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According to the British Daily Mail of March 8, 2011 there has been yet another attempt to link Margaret Sanger to race genocide:

The Mail reported that a billboard in Flint, Michigan was banned for using this quote from Sanger: “We do not want word to get out that we want to exterminate the Negro population.” Flint Area Right to Life, the group responsible for the billboard, was quoted as saying that the ban is hiding the truth about Sanger: “If you read her biography, she was very much tied to the Ku Klux Klan, to the Nazis, to Hitler. She very much wanted thoroughbreds. That’s the word she used, thoroughbreds, and the way to make that happen was to eliminate minorities. She called them weeds in the garden of life. Those are her words. It’s an accurate historic quote.”

Planned Parenthood’s Mid and South Michigan affiliate responded rather feebly, in my estimation, noting that the criticisms came from anti-choice groups who took Sanger’s words out of context. PPFA usually makes the case that Sanger embraced ideas that are not popular today–that she was a product of her time, unenlightened about what have become sensitive social issues. The local affiliate followed the usual line of thinking. Desiree Cooper, director of community and media relations for Planned Parenthood of Mid and South Michigan, used the old Thomas Jefferson comparison. “We hold up Thomas Jefferson as one of our founding fathers, the author of the Declaration,” she told a reporter. “He owned slaves, and he was talking about the right to life, liberty, and the pursuit of happiness.”

The problem with this defense is that it doesn’t address the fact that the original attack on Sanger is not historically accurate. Her remark that “We do not want word to go out that we want to exterminate the Negro population” is extracted from a 1939 letter she wrote to birth control advocate Clarence Gamble about the best strategy for delivering contraceptive services to poor black women in the rural South. Sanger, a champion of educating each woman about her reproductive options, was aware of fears among African Americans–inflamed by the black nationalist leader Marcus Garvey and others–-about the survival of the black race. Sanger wanted to work with the black community, not impose her views on it. She told Gamble that, “while the colored Negroes have great respect for white doctors they can get closer to their own members and more or less lay their cards on the table. . . . they do not do this with the white people and if we can train the Negro doctor at the clinic, he can go among them with enthusiasm and with knowledge, which, I believe, will have far-reaching results among the colored people.” She believed that ministers would also play an important role in allaying black fears, explaining, “We do not want word to go out that we want to exterminate the Negro population and the minister is the man who can straighten out that idea if it ever occurs to any of their more rebellious members.”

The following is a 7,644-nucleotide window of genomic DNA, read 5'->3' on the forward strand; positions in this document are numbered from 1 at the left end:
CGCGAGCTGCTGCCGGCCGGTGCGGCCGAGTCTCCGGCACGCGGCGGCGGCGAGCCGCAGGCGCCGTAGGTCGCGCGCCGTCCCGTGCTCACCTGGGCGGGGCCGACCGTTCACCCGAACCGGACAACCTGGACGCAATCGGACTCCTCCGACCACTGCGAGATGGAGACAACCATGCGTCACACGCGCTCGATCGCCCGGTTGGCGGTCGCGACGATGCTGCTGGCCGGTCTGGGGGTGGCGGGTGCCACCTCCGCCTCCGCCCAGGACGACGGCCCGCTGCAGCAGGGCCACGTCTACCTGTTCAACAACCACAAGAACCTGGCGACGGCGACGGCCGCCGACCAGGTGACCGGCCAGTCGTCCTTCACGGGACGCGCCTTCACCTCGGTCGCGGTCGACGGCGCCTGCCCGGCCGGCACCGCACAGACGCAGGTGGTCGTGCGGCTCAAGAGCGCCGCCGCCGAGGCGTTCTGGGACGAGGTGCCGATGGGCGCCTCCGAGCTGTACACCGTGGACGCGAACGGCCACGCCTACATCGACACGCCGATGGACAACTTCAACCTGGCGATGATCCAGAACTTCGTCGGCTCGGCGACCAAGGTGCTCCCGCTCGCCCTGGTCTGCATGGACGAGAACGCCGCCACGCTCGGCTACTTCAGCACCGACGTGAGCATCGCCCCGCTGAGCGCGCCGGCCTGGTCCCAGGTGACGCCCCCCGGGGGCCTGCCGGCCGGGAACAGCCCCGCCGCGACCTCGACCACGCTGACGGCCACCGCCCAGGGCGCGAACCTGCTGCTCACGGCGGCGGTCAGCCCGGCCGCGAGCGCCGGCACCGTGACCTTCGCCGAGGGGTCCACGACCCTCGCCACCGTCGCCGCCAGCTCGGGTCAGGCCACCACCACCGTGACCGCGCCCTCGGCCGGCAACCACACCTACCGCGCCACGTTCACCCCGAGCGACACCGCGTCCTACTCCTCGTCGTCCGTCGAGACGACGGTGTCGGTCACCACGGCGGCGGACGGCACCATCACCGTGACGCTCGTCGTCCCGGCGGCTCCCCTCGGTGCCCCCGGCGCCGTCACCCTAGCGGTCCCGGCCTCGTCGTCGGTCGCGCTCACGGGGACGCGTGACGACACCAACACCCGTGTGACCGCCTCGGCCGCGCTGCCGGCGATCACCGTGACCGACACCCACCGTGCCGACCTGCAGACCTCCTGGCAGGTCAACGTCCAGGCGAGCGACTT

What is always missing from these over-simplified, historically inaccurate accounts is that spreading information about birth control was often fraught with peril. It demanded careful political and legal strategies, and community-based education and planning. What is so easily overlooked is that Sanger and other movement leaders believed birth control is a basic human right, but not something that can be imposed on individuals or groups.

The remark about wanting to create “a race of thoroughbreds” was made, not by Sanger, but by Dr. Edward A. Kempf, a physician who argued for state-funded maternal and infant care clinics. “Society must make life worth the living and the refining for the individual,” Kempf wrote, “by conditioning him to love and to seek the love-object in a manner that reflects a constructive effect upon his fellow-men and by giving him suitable opportunities. The virility of the automatic apparatus is destroyed by excessive gormandizing or hunger, by excessive wealth or poverty, by excessive work or idleness, by sexual abuse or intolerant prudishness. The noblest and most difficult art of all is the raising of human thoroughbreds.” Sanger quoted Kempf’s phrase in her book The Pivot of Civilization. She also used the phrase as the banner on the November 1921 issue of the Birth Control Review, the journal she edited until 1929: “Birth Control: To Create a Race of Thoroughbreds.”

Margaret Sanger did try to ally herself with the eugenics movement, but clearly rejected racist eugenic thinking. And she did attend a woman’s Ku Klux Klan meeting in New Jersey in the 1920s to get support for birth control lobbying. It was not a particularly successful event for her (and she found it spooky). Sanger was almost always willing to work with others who supported birth control, regardless of whether or not she agreed with them on other beliefs and issues. However, her tendency to wear blinders in order to promote her controversial cause and secure scientific support from respected eugenicists was not akin to owning slaves.

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